Fred Adams is professor of physics at the University of Michigan. He works in the general area of theoretical astrophysics with a focus on the study of star formation and cosmology. His first book, The Five Ages of the Universe, co-authored with Greg Laughlin, was published by the Free Press and has been translated into eight languages. Origins of Existence: How Life Emerged in the Universe was also published by the Free Press and has been translated into German, Finnish, and Russian.
Computer programs can recognize human faces more reliably than humans. They beat us at board games, they bluff better than the best poker players in the world, and some of them can almost pass as human. At a breathtaking pace, machines are becoming better and faster at making complex decisions—even compared to us. Machines have […]
Who are the happiest Americans? Surveys show that religious people think they are happier than secularists, and secularists think they are happier than religious people. Liberals believe they are happier than conservatives, and conservatives disagree. In fact, almost every group thinks they are happier than everyone else. In this provocative new book, Arthur C. Brooks […]
Sunflower County, in the heart of the Mississippi Delta, stood at the epicenter of Civil Rights activism in the 1960s, in part because it was a black majority county in which white cotton farmers held all the power, and in part because Senator James Eastland and activist Fannie Lou Hamer, two of its most prominent […]
Studies of depression abound, as do opinions on how best to treat it. Yet there is a question that barely gets asked: is depression a defect? Most of us take the answer as a given – whether we believe the defect is one of brain chemistry, of cognition, or of character. But psychologist Jonathan Rottenberg, […]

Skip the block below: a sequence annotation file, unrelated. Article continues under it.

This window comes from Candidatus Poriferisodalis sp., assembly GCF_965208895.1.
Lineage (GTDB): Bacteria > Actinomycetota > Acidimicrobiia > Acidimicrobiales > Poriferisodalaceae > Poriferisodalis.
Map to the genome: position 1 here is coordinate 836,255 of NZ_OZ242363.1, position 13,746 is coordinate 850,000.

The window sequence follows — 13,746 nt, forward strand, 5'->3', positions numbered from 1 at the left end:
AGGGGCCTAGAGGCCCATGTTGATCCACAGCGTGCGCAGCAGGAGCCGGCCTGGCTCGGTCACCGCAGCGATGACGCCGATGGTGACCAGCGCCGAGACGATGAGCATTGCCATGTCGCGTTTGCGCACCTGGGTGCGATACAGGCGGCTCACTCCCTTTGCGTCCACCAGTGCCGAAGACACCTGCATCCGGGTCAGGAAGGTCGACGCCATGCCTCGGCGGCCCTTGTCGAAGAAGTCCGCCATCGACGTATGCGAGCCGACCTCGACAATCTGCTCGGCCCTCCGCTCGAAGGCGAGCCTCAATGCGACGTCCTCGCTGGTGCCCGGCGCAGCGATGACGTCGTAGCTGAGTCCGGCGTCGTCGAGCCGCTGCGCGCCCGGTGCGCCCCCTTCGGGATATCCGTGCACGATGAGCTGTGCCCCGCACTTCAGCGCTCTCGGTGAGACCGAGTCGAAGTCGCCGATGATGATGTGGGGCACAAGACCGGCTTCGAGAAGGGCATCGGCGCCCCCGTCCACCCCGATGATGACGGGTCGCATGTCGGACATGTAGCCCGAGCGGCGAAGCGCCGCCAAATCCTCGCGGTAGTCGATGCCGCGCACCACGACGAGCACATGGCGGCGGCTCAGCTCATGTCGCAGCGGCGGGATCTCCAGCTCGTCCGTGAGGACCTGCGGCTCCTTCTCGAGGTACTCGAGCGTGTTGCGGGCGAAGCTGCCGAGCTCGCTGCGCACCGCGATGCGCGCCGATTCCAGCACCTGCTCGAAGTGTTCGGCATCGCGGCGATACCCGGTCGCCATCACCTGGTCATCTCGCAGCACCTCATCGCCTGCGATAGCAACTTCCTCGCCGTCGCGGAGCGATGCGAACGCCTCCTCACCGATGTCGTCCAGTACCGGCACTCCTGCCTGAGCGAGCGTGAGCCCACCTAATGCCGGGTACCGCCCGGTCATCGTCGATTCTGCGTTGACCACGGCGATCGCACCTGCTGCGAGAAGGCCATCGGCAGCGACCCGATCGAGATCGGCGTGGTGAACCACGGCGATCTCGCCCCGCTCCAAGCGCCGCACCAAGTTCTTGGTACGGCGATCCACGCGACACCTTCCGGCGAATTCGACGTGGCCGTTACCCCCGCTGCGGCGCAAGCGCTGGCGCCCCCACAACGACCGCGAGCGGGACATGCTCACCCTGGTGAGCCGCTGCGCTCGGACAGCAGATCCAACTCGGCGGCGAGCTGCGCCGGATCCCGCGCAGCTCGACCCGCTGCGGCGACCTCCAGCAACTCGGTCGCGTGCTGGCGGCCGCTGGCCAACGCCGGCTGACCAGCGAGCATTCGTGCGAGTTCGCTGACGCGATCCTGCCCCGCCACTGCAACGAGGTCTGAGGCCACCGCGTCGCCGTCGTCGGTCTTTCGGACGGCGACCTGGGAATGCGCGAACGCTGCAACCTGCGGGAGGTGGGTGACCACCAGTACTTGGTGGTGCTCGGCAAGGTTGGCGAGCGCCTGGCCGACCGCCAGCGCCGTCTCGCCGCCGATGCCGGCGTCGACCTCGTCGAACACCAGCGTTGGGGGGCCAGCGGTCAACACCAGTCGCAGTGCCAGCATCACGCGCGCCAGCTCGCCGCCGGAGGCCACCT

Susan R. Barry is professor emeritus of biology at Mount Holyoke College. She received her Ph.D. in biology from Princeton University and has is the author of scientific papers on the study of nerve cells, neuronal plasticity and eye-head-hand coordination. Dubbed “Stereo Sue” by neurologist Oliver Sacks in a New Yorker article by that name, Sue went […]
Dan Berger has been writing about the history of twentieth century US social movements for almost two decades. An associate professor of comparative ethnic studies at the University of Washington Bothell and affiliate associate professor of history at the UW Seattle, he regularly contributes journalistic commentary on issues of policing, prisons, and activism. He blogs […]
Originally from the upper Midwest, Robert Thorson lived in Alaska, California, Washington, and Wisconsin before arriving in New England in 1984. Along the way, he earned a Ph.D from the University of Washington, spent five years with the U.S. Geological Survey and worked for various federal, state, and private agencies, including the National Geographic Society […]
Paul Attewell is Distinguished Professor of Sociology at the Graduate Center, CUNY, where he works in two doctoral programs: sociology and urban education. His recent research has been in the sociology of education with a focus on the relationship between educational institutions and social inequality. He has studied middle and high schools and colleges. He […]